By Beth Skinner and Chris Brown
Knowing your judge and adapting to them can often make the difference between winning and losing. Debate involves persuasion. Different things are persuasive to different people. Often the team that knows a judge’s background, preferences, and past record on issues can tailor their arguments and style to help them get a critical edge. Below are several suggestions for ways adapt to your judge:
- Learn your judges. Ask judges directly about what they like to see. Talk to teammates, teachers, and debate assistants about judges. Take notes when the judge discusses the round afterward. Ask questions so that you understand what kinds of things he or she likes, dislikes, understands, etc. Read the ballots after the tournament and try to think about what you could do to persuade the judge. Share information with teammates. Your school may want to compile a list of judges in the leagues and what they like/dislike. BE CAREFUL not to badmouth judges-they may judge you again!
- Know types of judges. It is easy to overgeneralize, but there are probably a few categories of judges that can be useful. Teachers are great judges. They listen carefully to arguments and are very interested in giving everyone a fair shake. Many teachers in the BUDL have been involved with debate for one year. They know more about the content of arguments than debate theory, procedure, or jargon. Remember that you want to explain why your arguments are important. Demonstrate knowledge of your evidence and arguments. Delivery is also important-read at a reasonable pace and be as clear as possible. College debaters tend to be very focused on argument strategy and argument quality. They are usually not focused on delivery, tend not to mind faster delivery, and are familiar with most debate jargon. Coverage is very important. A dropped argument becomes a conceded argument. Reference where you are specifically on the flow in front of college judges. Lay judges are judges with limited exposure to debate, and little to no specific training. With lay judges, it is important to clearly explain your arguments using as little debate jargon as possible. Someone who has never heard a round before will not understand “Pull my cards on the DA because they dropped the turns.” Lay judges generally take fewer notes than experienced judges. Coverage of specific arguments is therefore less important than making it clear why your side should win. Delivery is very important for lay judges. It is important to remember that specific knowledge about a judge is always better than just knowing someone is “a teacher.” Not all judges fit neatly into one of the above categories. Still, some information is better than no information.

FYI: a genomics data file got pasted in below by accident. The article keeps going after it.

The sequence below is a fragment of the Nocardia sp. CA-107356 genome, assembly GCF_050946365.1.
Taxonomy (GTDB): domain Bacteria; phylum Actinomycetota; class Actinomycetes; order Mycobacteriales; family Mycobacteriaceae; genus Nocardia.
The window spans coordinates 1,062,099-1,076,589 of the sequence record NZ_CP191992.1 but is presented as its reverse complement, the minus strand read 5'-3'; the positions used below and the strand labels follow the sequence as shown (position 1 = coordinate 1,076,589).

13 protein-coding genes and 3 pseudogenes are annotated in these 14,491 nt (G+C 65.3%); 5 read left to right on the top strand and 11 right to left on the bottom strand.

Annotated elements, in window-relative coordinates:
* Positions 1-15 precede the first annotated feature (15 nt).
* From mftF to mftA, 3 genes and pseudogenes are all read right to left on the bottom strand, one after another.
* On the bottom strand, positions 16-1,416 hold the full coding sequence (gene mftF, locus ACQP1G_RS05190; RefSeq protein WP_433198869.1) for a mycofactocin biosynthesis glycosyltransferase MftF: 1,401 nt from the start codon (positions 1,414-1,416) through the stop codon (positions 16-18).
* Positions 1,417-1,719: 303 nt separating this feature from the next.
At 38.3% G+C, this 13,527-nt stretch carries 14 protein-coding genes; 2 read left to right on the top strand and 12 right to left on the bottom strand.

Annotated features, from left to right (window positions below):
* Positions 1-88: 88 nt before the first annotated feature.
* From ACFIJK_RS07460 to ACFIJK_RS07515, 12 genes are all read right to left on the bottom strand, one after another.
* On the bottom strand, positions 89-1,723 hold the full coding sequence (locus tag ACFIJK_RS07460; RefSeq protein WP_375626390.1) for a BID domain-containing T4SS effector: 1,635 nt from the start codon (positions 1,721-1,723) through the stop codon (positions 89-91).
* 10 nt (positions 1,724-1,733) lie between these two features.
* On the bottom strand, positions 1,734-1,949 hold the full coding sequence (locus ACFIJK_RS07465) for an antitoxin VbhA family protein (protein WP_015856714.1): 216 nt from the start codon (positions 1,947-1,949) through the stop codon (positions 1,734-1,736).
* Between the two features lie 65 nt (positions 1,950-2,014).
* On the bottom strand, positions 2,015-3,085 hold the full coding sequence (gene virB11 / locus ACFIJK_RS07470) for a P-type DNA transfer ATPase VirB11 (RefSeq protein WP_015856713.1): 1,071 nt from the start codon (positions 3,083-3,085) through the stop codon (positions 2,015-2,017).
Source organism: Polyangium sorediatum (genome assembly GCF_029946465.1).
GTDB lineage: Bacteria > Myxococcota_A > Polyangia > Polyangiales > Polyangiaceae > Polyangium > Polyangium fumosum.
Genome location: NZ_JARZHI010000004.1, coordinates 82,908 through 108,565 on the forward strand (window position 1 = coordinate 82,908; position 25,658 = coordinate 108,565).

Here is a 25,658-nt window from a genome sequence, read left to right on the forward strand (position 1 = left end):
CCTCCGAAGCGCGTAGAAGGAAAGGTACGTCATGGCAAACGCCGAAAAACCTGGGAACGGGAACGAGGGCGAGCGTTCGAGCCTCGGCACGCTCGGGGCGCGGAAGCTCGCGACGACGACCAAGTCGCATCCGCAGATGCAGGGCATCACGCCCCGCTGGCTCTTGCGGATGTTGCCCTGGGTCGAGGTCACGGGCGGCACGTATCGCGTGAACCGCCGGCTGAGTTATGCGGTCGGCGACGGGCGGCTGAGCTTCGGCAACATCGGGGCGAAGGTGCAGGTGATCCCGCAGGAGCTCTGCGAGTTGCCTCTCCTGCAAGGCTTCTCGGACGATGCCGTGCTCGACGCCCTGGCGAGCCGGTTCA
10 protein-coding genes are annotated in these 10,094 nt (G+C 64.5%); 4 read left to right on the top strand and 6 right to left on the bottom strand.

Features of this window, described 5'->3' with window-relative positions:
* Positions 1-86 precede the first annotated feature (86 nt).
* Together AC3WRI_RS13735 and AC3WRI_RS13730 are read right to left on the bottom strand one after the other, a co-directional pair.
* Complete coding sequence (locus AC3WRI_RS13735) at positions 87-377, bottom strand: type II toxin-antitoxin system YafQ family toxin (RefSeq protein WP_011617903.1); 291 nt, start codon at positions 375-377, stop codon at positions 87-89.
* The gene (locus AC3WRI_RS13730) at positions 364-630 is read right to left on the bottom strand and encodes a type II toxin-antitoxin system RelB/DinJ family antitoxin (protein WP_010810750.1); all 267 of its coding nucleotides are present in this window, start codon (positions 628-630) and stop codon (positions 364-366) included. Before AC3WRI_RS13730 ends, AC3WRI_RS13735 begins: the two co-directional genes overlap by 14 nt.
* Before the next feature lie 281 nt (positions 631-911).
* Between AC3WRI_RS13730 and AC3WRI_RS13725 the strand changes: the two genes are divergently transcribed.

- Watch judge reactions. Many judges will react to speeches during the debate. Look at your judge during your speech when you have a chance, but especially as you are flowing your parnter’s speeches and your opponents speeches. Be careful with nonverbal reactions. A judge may be yawning because a speech is boring, or it might be because they were up all night the night before. They might be frowning because they dislike what you just said, or it might be because they have a stomache ache.
Losing debates can be frustrating, especially when you think you won. Losses can work two ways, however. Losses can hold you down, allowing you to dwell on injustices in the past. Or, losses can be an opportunity to get better. Every round is an opportunity to learn more about how your judge thinks. It takes a strong debater to step back from the debate round and really learn about how their judge thinks. It takes a smart debater to apply this knowledge the next time they have that judge in the back of the room.